If there is one part of business that Karen Cox and Sheri Guse have a handle on, it’s expense control.
The tagline for their business, Klassy Kids Resale in Oconto, is, “Owned and operated by two frugal moms.” In fact, being frugal always has been a big part of their friendship.
“We were friends who liked to shop and rummage, and about four years ago, we were just talking and thought, ‘We love good bargains and searching for good finds, why not open a shop?’” Cox said.
Since this was their first venture into entrepreneurship, they set up an appointment with SCORE mentors.
“We were starting from zero, so we went with all of our initial startup questions," Cox said. "How do we set up the business? Should we have an LLC? How do we name the business and what are the legal requirements?”
They started on a business plan, obtained a federal ID number and formed an LLC. They also started looking for a place to rent with the goal of giving it a boutique feel since so many of the shops they visited while checking out similar stores seemed to be poorly put together.
“We wanted to be able to offer people a variety of things; we didn’t want it to be the typical resale store," Guse said. "Sometimes they smell or are cluttered. We wanted it to be organized."
Once they found a location, they looked at other shops and online for ideas, and with the help of family, did their own buildout.
“Of course, we were frugal and watched our budget,” Cox said. “Everything we bought for the business was used. We bought used clothing racks, and even our checkout counter is used.”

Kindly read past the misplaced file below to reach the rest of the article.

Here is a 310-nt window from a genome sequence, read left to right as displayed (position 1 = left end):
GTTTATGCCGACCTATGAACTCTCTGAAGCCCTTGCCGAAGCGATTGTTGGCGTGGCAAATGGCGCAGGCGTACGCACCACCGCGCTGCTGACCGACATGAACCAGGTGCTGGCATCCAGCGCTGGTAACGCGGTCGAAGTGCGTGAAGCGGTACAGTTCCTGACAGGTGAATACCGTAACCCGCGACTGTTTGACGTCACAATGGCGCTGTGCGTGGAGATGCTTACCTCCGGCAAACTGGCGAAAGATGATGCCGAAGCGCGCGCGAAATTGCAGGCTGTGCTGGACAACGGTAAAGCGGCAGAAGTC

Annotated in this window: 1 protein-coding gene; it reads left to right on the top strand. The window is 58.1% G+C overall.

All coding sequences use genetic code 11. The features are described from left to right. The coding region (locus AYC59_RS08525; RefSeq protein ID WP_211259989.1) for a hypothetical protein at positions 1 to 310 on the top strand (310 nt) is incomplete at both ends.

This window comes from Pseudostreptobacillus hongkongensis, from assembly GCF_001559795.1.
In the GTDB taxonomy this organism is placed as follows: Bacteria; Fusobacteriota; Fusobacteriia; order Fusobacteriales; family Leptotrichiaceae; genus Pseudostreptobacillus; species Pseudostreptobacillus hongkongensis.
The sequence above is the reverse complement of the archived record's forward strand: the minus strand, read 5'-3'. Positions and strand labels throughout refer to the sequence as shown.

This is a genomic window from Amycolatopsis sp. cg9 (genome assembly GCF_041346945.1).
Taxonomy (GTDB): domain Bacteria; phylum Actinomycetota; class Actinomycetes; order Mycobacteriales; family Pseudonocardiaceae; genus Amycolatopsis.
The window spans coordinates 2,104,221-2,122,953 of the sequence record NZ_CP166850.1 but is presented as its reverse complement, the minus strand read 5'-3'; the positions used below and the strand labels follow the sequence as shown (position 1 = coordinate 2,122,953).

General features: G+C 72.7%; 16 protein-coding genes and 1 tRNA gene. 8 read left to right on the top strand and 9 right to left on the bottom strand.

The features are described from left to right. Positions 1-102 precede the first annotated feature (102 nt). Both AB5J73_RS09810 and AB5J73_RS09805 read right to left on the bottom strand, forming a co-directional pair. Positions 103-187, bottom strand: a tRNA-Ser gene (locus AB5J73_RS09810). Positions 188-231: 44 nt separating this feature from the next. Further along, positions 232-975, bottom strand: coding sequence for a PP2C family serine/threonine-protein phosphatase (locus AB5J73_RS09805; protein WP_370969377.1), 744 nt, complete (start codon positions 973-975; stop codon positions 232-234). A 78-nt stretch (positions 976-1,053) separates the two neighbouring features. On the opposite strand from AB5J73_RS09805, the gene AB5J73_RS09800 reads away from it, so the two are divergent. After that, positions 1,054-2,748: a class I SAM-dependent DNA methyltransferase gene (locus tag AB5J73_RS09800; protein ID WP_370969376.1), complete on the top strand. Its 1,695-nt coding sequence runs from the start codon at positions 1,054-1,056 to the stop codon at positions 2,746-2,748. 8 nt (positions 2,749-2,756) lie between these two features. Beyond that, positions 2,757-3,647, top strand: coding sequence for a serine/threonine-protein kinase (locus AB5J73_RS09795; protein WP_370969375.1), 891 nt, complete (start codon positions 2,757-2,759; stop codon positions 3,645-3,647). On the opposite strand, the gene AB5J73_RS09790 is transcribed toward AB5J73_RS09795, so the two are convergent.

To create a boutique-feel, the walls were painted with cute images and a clothesline featuring old-fashioned clothing was hung. They spent hours at rummage sales to obtain their original inventory and selected goods that were in top condition. Now that the store is operating and well-known, they purchase items from customers.
Items are examined and considered based on brand, condition, style and popularity. An offer to purchase is made, and if the offer is accepted, a choice is given between cash or a store credit that includes a 10 percent bonus. They buy clothes, toys and baby equipment.
As additional evidence of their frugality, they do most of the work themselves, including bookkeeping, computer inventory, social media and marketing, staffing, merchandising, and all of the other hundreds of tasks that come with a small business. They also work part-time outside of the shop.
“A small business is hard work," Cox said. "It consumes you; it is always there and always on your mind. You have to be thinking ahead. In retail, if people are starting to think about Halloween or winter coats, we need to have what people want.”
And that attitude has Cox and Guse building a business that has become a destination and a loyal customer base that includes a radius from Green Bay to Marinette. To encourage visits, they have a loyalty program and will watch little ones while their parent shops. They also promise adult conversation, if needed.
“Customer service is very important,” Cox said. “When a customer walks in the door, there’s a quick welcome because the shop is also very social. We want to continue to build our customer base and get the word out that our store is here.”
While they make their store stand out as a “Klassy” retail shop, they have advice for others looking to start a business.
Cox advised: “Get a mentor — SCORE was really good. They helped us with our initial questions because we didn’t know what to do at that point. Also, be prepared to work long hours to make the business a success, and check out similar stores. Most owners are happy to tell you about their experiences.”
Tina Dettman-Bielefeldt is co-owner of DB Commercial Real Estate in Green Bay and past district director for SCORE, Wisconsin.